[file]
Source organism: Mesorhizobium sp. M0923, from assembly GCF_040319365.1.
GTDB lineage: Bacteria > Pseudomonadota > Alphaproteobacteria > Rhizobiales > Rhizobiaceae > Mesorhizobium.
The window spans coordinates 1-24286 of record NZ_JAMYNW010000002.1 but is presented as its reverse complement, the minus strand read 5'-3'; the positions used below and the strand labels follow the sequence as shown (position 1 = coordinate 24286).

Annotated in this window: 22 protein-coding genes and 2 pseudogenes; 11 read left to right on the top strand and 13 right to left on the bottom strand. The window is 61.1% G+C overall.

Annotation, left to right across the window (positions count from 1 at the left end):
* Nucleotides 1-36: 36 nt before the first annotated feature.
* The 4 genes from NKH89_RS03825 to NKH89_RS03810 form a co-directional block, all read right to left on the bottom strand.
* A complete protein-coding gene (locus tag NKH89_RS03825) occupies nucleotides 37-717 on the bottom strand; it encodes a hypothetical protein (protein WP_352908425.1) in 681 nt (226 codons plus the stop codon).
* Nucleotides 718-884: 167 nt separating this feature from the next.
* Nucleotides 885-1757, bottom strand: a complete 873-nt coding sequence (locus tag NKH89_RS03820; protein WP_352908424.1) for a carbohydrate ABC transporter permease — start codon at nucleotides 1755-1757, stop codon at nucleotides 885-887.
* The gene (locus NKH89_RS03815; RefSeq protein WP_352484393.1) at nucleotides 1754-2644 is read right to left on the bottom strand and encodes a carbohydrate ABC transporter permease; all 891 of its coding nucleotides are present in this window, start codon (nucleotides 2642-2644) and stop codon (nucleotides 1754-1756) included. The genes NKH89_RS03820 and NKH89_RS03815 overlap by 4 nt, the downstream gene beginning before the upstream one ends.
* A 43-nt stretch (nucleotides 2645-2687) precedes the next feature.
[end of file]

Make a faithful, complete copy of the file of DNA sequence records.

Source organism: Mesorhizobium sp. M0923, from assembly GCF_040319365.1.
GTDB lineage: Bacteria > Pseudomonadota > Alphaproteobacteria > Rhizobiales > Rhizobiaceae > Mesorhizobium.
The window spans coordinates 1-24286 of record NZ_JAMYNW010000002.1 but is presented as its reverse complement, the minus strand read 5'-3'; the positions used below and the strand labels follow the sequence as shown (position 1 = coordinate 24286).

Annotated in this window: 22 protein-coding genes and 2 pseudogenes; 11 read left to right on the top strand and 13 right to left on the bottom strand. The window is 61.1% G+C overall.

Annotation, left to right across the window (positions count from 1 at the left end):
* Nucleotides 1-36: 36 nt before the first annotated feature.
* The 4 genes from NKH89_RS03825 to NKH89_RS03810 form a co-directional block, all read right to left on the bottom strand.
* A complete protein-coding gene (locus tag NKH89_RS03825) occupies nucleotides 37-717 on the bottom strand; it encodes a hypothetical protein (protein WP_352908425.1) in 681 nt (226 codons plus the stop codon).
* Nucleotides 718-884: 167 nt separating this feature from the next.
* Nucleotides 885-1757, bottom strand: a complete 873-nt coding sequence (locus tag NKH89_RS03820; protein WP_352908424.1) for a carbohydrate ABC transporter permease — start codon at nucleotides 1755-1757, stop codon at nucleotides 885-887.
* The gene (locus NKH89_RS03815; RefSeq protein WP_352484393.1) at nucleotides 1754-2644 is read right to left on the bottom strand and encodes a carbohydrate ABC transporter permease; all 891 of its coding nucleotides are present in this window, start codon (nucleotides 2642-2644) and stop codon (nucleotides 1754-1756) included. The genes NKH89_RS03820 and NKH89_RS03815 overlap by 4 nt, the downstream gene beginning before the upstream one ends.
* A 43-nt stretch (nucleotides 2645-2687) precedes the next feature.